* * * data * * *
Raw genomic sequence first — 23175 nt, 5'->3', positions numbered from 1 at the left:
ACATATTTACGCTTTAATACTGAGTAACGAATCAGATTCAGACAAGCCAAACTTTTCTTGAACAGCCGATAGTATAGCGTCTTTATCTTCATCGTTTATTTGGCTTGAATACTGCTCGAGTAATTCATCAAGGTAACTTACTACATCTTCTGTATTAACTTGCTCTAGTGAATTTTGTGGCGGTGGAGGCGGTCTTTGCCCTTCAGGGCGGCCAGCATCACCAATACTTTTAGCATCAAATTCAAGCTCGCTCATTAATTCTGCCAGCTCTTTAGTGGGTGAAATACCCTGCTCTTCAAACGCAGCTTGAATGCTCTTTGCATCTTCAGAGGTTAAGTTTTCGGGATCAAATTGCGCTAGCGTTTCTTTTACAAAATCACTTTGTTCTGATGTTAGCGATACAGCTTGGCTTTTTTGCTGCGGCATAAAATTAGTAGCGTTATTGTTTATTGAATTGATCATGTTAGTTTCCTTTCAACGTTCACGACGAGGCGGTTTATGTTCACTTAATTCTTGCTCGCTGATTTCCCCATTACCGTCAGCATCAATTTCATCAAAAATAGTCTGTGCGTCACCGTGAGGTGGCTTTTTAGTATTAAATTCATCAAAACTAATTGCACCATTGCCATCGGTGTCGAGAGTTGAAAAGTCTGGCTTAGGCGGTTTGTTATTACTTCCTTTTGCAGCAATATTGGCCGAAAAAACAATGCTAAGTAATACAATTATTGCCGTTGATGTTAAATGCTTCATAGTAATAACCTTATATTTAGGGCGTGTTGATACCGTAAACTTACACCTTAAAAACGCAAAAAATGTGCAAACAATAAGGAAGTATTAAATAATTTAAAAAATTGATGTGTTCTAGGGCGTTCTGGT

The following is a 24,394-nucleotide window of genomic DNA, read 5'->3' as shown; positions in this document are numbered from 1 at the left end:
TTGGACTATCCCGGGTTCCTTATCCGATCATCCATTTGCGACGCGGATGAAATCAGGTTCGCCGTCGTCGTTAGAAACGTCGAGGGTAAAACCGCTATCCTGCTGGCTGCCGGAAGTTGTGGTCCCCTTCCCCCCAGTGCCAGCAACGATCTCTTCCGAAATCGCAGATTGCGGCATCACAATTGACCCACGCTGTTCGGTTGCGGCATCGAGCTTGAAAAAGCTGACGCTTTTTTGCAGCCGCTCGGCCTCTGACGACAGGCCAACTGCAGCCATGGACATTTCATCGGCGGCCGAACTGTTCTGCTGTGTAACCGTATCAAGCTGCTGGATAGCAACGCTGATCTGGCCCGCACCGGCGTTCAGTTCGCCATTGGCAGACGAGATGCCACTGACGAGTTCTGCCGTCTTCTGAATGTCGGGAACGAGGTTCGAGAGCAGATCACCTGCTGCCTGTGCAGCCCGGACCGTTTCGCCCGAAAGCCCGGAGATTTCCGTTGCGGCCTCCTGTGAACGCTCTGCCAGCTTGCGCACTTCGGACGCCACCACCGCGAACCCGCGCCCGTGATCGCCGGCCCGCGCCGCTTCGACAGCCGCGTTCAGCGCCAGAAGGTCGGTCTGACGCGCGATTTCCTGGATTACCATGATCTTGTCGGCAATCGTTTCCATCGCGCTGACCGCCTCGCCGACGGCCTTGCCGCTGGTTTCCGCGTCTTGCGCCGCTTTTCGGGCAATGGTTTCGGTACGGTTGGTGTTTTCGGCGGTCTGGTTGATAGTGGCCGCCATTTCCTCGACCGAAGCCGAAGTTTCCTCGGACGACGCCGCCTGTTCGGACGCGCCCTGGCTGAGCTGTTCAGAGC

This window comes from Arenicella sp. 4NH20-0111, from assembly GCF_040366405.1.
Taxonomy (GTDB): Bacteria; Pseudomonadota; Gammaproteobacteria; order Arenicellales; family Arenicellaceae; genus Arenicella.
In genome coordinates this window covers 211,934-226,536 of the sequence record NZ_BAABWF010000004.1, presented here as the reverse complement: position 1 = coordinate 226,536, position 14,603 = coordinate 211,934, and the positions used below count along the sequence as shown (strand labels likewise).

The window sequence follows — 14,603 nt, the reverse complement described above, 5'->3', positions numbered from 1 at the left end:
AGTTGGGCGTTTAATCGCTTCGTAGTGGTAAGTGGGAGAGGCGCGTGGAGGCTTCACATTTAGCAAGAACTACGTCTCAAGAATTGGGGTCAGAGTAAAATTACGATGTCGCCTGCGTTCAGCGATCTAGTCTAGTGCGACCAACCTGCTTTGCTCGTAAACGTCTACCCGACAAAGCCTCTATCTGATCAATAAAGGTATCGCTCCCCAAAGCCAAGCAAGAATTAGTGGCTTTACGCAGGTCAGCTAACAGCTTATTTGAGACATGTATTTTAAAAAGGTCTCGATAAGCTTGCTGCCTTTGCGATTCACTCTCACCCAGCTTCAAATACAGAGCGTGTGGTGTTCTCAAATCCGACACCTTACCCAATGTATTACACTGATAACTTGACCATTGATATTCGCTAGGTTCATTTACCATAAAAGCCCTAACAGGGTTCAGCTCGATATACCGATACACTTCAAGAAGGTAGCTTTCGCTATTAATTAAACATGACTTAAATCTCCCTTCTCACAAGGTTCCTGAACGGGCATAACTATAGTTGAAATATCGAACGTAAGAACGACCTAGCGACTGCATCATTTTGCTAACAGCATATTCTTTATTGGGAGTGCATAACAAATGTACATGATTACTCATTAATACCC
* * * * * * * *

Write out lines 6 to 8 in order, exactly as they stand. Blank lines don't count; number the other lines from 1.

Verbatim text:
Taxonomy (GTDB): Bacteria; Pseudomonadota; Gammaproteobacteria; order Arenicellales; family Arenicellaceae; genus Arenicella.
In genome coordinates this window covers 211,934-226,536 of the sequence record NZ_BAABWF010000004.1, presented here as the reverse complement: position 1 = coordinate 226,536, position 14,603 = coordinate 211,934, and the positions used below count along the sequence as shown (strand labels likewise).

The window sequence follows — 14,603 nt, the reverse complement described above, 5'->3', positions numbered from 1 at the left end: